Leyba was shot outside the door of a bar; he died from the wound. Defendant was convicted of second degree murder in connection with the killing. His appeal involves: (1) admission of a witness’ prior consistent statement; (2) payment of a monetary reward to a witness; and (3) evidence of the motive of a witness.
The witness was Patricia Duran. She lived with defendant from March, 1974 un- • til July, 1976. The killing occurred in June, 1975. In October, 1976 Duran informed the Crime Stoppers Program in Albuquerque that defendant did the killing. Her report was in a telephone conversation which was recorded. A transcript of the conversation was used at the trial and the transcript was admitted as an exhibit. Subsequent to Duran’s telephone report, she signed a written statement concerning the killing. The written statement was also in October, 1976.
Prior Consistent Statement
Defendant complains of the admission of Duran’s written statement. It was properly admitted. A substantial portion of defendant’s cross-examination of Duran, particularly the cross-examination concerning the telephone report, implied that Duran’s trial testimony was a recent fabrication. In these circumstances the admission of Duran’s written statement, consistent with her trial testimony, was proper under Evidence Rule 801(d)(1)(B). State v. Bell, 90 N.M. 134, 560 P.2d 925 (1977).
Duran testified that after giving a signed written statement and after testifying before the grand jury she was paid $1,000.00 by the Crime Stoppers Program. She also testified that she expected to be paid an additional $1,000.00 if, after testifying at the trial, a conviction resulted. Officer MacAleese confirmed Duran’s expectation concerning the additional $1,000.00. See State v. Roberts, 18 N.M. 480, 138 P. 208 (1914).
Defendant claims that fundamental error occurred because “a lawyer shall not pay, offer to pay, or acquiesce in the payment of compensation to a witness contingent upon the content of his testimony or the outcome of the case.” See Code of Professional Responsibility, Canon 7-109(C).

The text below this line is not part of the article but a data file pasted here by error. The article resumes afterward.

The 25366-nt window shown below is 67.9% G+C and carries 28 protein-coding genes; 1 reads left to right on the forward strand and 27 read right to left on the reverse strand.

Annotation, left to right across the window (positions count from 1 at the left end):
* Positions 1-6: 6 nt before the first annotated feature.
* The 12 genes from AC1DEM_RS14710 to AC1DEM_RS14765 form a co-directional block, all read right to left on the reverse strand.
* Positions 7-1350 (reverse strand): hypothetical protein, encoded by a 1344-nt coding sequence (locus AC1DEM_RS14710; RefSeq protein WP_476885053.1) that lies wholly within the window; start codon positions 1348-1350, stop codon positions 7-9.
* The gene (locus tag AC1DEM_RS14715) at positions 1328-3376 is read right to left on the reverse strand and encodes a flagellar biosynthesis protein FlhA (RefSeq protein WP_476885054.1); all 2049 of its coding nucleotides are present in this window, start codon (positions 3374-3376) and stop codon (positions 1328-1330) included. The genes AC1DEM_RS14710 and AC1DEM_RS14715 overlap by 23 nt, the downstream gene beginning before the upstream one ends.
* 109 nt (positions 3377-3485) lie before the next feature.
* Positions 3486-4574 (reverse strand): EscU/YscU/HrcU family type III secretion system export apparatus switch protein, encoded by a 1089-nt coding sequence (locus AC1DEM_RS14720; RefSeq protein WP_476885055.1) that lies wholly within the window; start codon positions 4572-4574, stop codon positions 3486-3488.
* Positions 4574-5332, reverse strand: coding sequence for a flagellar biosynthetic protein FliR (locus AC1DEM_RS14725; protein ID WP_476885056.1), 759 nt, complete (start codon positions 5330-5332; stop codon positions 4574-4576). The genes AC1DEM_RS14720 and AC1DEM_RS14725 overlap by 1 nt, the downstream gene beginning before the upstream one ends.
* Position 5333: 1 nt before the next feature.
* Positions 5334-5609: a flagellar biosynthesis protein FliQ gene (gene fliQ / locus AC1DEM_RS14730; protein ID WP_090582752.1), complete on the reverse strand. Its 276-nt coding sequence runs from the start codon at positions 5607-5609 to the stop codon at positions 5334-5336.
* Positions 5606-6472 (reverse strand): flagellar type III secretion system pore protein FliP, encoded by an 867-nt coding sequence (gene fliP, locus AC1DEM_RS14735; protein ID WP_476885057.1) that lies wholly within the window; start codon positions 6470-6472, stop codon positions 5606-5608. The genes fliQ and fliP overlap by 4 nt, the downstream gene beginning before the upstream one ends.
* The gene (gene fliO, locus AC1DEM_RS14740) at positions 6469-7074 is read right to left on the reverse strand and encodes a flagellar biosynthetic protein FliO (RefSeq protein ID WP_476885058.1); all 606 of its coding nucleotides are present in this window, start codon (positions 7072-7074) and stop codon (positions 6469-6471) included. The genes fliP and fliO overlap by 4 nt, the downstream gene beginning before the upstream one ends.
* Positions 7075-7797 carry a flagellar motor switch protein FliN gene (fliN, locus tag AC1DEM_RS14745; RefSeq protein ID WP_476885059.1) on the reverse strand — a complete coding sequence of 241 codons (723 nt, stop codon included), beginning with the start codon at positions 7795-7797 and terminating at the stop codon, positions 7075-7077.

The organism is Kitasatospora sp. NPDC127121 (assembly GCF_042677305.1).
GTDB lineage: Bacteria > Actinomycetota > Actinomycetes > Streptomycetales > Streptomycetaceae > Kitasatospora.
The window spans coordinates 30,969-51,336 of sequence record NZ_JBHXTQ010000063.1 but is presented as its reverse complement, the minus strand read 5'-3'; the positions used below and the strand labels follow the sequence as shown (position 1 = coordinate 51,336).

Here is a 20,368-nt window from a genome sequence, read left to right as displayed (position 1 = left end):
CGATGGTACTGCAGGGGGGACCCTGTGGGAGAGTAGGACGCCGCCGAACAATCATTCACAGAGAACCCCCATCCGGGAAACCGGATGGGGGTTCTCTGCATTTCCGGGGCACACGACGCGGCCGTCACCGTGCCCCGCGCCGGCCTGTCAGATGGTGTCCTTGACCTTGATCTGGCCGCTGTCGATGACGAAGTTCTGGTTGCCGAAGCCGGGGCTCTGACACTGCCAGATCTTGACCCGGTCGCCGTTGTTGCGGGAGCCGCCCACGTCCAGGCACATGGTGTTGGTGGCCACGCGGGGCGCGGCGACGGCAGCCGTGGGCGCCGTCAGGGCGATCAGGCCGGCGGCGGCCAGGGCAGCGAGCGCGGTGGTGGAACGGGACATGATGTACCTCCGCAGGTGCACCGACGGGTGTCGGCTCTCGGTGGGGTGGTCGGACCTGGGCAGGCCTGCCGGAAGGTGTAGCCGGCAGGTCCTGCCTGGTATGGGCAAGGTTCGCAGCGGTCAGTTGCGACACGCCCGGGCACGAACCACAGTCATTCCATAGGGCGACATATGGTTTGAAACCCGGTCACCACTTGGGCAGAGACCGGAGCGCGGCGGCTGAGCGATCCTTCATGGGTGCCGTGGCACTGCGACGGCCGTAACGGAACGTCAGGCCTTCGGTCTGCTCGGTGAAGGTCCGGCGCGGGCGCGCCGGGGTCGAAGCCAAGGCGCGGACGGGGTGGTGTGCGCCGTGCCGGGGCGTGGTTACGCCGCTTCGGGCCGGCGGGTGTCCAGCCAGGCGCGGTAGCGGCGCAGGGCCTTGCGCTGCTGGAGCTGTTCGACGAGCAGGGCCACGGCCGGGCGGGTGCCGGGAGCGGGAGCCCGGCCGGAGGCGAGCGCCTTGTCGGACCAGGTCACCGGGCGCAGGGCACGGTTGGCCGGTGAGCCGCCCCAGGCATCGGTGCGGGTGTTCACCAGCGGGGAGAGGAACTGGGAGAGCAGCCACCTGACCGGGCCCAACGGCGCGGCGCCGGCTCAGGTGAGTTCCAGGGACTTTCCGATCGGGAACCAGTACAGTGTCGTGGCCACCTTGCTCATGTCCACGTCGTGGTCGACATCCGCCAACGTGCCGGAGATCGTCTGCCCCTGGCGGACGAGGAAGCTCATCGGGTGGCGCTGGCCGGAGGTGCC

Defendant asserts the district attorney acquiesced in the payment of $1,000.00 for Duran’s grand jury testimony and acquiesced in the arrangement to pay an additional $1,000.00 if a conviction resulted.
Officer MacAleese testified that any monetary rewards paid to Duran would be in accordance with the standards of the Crime Stoppers Program operated by the police department; he was not asked as to the standards for payment. Thus, we have insufficient facts to determine on what basis the monetary rewards are paid. Assuming payments are made contingent either on the content of testimony or the outcome of a case, there is nothing indicating the district attorney has anything to do with the Crime Stoppers Program. Thus, there is nothing indicating the district attorney’s assent or tacit acceptance of the payments was in anyway involved. There is no factual basis for a claim of error.
Evidence of Motive of a Witness
Defendant was permitted to cross-examine Duran concerning specific instances of conduct for the purpose of attacking her credibility. Evidence Rule 608(b). Defendant sought, but was not permitted, to cross-examine Duran concerning some additional conduct. Defendant argued that the additional cross-examination was directed to *714motive and was something apart from an attack on Duran’s character. In addition, defendant sought, but was not permitted, to introduce the testimony of two witnesses concerning the additional conduct. Defendant argued that the proffered extrinsic evidence was admissible as proof of motive under Evidence Rule 404(b).